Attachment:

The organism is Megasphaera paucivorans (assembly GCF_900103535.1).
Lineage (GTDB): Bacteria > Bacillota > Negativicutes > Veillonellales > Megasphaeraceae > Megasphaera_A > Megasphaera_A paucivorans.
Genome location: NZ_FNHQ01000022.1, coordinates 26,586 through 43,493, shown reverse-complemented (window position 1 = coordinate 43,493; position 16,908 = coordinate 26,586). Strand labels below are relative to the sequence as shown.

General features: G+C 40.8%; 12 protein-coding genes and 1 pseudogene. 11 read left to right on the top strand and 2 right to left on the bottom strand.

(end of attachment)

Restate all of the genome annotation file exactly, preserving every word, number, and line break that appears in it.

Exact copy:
The organism is Megasphaera paucivorans (assembly GCF_900103535.1).
Lineage (GTDB): Bacteria > Bacillota > Negativicutes > Veillonellales > Megasphaeraceae > Megasphaera_A > Megasphaera_A paucivorans.
Genome location: NZ_FNHQ01000022.1, coordinates 26,586 through 43,493, shown reverse-complemented (window position 1 = coordinate 43,493; position 16,908 = coordinate 26,586). Strand labels below are relative to the sequence as shown.

General features: G+C 40.8%; 12 protein-coding genes and 1 pseudogene. 11 read left to right on the top strand and 2 right to left on the bottom strand.